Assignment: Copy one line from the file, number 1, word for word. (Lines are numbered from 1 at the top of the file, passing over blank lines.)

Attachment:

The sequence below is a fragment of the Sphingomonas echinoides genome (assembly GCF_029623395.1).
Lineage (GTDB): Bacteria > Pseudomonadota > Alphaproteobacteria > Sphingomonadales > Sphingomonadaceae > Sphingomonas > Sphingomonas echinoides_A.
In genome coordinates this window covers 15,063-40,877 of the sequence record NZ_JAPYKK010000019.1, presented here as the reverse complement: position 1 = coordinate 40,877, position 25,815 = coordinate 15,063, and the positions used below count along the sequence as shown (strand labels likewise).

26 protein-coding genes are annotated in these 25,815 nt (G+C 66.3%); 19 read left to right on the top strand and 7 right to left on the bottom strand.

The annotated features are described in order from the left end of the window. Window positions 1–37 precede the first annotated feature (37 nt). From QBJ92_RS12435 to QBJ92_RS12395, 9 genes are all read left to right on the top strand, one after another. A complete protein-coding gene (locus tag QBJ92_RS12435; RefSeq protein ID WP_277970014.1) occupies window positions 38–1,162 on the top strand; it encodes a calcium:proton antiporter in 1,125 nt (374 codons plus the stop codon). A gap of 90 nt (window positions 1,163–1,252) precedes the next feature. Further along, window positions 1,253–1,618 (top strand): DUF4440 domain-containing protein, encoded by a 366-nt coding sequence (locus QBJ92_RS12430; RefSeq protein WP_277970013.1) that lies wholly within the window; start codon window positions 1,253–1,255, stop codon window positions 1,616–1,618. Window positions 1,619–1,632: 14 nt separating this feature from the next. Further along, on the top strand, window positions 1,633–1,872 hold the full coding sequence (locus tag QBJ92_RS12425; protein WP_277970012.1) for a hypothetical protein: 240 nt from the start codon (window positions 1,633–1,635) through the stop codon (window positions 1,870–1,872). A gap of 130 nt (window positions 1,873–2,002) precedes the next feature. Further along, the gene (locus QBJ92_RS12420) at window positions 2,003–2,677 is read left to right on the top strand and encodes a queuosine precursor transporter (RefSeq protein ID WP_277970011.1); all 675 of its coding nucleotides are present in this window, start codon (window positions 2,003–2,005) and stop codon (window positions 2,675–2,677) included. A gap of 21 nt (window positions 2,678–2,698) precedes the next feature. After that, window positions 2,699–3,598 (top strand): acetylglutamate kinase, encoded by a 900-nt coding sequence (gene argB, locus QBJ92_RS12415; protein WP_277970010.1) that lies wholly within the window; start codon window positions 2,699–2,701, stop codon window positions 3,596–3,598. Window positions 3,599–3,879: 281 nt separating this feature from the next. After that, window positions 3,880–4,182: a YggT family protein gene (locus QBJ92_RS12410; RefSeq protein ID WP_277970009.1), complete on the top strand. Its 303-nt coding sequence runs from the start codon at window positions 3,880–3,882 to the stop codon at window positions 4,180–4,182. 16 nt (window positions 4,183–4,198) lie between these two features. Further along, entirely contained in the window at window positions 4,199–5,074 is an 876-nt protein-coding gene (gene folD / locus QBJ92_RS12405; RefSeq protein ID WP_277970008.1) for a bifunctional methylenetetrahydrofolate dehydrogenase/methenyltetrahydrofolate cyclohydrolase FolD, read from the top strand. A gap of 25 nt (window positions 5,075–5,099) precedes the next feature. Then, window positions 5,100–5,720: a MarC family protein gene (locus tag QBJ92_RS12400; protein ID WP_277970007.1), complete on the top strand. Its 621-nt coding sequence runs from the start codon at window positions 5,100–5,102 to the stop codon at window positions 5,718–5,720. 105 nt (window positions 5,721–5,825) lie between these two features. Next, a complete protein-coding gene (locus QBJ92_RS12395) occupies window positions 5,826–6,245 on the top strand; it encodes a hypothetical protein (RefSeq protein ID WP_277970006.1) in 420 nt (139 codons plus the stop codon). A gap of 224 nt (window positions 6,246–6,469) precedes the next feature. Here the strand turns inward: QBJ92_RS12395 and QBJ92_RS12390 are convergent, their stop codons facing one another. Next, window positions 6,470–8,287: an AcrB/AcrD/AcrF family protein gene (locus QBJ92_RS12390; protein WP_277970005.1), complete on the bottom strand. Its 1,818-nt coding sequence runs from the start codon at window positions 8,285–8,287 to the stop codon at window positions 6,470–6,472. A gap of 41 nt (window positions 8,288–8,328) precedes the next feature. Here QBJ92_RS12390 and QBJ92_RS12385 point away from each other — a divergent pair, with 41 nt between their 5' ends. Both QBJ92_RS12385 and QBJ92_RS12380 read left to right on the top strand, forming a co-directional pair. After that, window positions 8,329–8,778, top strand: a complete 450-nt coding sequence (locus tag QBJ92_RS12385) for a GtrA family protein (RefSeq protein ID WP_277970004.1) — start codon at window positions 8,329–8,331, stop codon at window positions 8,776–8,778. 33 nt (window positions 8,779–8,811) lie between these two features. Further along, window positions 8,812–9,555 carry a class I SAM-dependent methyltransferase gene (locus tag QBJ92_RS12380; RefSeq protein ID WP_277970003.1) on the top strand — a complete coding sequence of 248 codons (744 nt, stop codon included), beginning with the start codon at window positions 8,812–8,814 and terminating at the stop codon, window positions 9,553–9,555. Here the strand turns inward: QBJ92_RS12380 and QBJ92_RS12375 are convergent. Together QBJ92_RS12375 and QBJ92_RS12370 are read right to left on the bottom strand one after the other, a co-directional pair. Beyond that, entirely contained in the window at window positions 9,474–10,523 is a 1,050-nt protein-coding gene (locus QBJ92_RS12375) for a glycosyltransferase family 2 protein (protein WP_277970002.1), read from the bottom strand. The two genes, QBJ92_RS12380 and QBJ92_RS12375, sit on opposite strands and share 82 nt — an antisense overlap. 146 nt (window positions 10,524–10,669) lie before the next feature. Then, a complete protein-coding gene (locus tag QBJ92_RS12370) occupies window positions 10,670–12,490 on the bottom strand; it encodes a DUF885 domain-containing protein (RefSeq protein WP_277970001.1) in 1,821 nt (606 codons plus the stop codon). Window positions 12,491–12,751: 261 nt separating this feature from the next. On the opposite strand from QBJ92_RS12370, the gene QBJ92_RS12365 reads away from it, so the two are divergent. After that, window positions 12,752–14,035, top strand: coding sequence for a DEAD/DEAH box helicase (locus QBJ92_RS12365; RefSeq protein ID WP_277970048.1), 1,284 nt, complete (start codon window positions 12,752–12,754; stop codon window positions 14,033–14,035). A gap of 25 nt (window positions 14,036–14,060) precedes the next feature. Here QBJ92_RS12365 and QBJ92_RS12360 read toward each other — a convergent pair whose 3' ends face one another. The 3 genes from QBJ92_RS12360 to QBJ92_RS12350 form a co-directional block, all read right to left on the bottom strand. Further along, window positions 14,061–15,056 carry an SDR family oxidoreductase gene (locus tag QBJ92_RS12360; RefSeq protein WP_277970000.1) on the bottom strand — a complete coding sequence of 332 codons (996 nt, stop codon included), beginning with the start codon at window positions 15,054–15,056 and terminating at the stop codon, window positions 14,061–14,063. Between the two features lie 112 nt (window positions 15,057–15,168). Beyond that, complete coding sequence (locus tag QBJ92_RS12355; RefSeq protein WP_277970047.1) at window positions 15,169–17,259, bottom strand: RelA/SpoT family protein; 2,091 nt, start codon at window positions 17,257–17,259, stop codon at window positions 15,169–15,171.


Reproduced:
The sequence below is a fragment of the Sphingomonas echinoides genome (assembly GCF_029623395.1).